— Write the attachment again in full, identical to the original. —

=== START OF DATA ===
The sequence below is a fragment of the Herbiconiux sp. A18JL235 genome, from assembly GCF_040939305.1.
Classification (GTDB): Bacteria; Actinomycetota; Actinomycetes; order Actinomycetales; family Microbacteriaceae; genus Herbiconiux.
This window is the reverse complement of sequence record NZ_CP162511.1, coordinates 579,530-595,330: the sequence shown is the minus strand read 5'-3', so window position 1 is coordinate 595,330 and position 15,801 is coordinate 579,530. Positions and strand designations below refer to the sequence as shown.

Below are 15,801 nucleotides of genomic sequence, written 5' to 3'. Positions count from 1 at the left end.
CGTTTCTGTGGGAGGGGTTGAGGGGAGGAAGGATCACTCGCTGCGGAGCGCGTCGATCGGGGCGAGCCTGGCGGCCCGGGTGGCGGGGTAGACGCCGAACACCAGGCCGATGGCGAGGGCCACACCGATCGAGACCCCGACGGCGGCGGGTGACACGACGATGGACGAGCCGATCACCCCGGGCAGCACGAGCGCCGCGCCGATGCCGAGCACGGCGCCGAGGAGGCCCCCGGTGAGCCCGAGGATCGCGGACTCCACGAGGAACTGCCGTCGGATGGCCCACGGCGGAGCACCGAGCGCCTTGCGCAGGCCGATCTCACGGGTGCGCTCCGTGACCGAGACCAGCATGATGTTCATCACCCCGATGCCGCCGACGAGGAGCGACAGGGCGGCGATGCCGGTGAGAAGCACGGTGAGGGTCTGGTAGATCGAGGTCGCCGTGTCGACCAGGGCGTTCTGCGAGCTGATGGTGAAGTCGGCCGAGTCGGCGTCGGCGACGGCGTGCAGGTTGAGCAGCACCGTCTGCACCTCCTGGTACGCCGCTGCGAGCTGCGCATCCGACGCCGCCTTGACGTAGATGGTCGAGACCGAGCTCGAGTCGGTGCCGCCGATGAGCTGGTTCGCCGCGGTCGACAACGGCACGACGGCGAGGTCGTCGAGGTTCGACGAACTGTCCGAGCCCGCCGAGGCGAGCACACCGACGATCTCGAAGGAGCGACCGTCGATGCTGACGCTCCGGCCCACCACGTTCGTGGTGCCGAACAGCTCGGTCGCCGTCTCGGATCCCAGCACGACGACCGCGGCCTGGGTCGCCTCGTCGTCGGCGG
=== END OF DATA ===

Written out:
The sequence below is a fragment of the Herbiconiux sp. A18JL235 genome, from assembly GCF_040939305.1.
Classification (GTDB): Bacteria; Actinomycetota; Actinomycetes; order Actinomycetales; family Microbacteriaceae; genus Herbiconiux.
This window is the reverse complement of sequence record NZ_CP162511.1, coordinates 579,530-595,330: the sequence shown is the minus strand read 5'-3', so window position 1 is coordinate 595,330 and position 15,801 is coordinate 579,530. Positions and strand designations below refer to the sequence as shown.

Below are 15,801 nucleotides of genomic sequence, written 5' to 3'. Positions count from 1 at the left end.
CGTTTCTGTGGGAGGGGTTGAGGGGAGGAAGGATCACTCGCTGCGGAGCGCGTCGATCGGGGCGAGCCTGGCGGCCCGGGTGGCGGGGTAGACGCCGAACACCAGGCCGATGGCGAGGGCCACACCGATCGAGACCCCGACGGCGGCGGGTGACACGACGATGGACGAGCCGATCACCCCGGGCAGCACGAGCGCCGCGCCGATGCCGAGCACGGCGCCGAGGAGGCCCCCGGTGAGCCCGAGGATCGCGGACTCCACGAGGAACTGCCGTCGGATGGCCCACGGCGGAGCACCGAGCGCCTTGCGCAGGCCGATCTCACGGGTGCGCTCCGTGACCGAGACCAGCATGATGTTCATCACCCCGATGCCGCCGACGAGGAGCGACAGGGCGGCGATGCCGGTGAGAAGCACGGTGAGGGTCTGGTAGATCGAGGTCGCCGTGTCGACCAGGGCGTTCTGCGAGCTGATGGTGAAGTCGGCCGAGTCGGCGTCGGCGACGGCGTGCAGGTTGAGCAGCACCGTCTGCACCTCCTGGTACGCCGCTGCGAGCTGCGCATCCGACGCCGCCTTGACGTAGATGGTCGAGACCGAGCTCGAGTCGGTGCCGCCGATGAGCTGGTTCGCCGCGGTCGACAACGGCACGACGGCGAGGTCGTCGAGGTTCGACGAACTGTCCGAGCCCGCCGAGGCGAGCACACCGACGATCTCGAAGGAGCGACCGTCGATGCTGACGCTCCGGCCCACCACGTTCGTGGTGCCGAACAGCTCGGTCGCCGTCTCGGATCCCAGCACGACGACCGCGGCCTGGGTCGCCTCGTCGTCGGCGG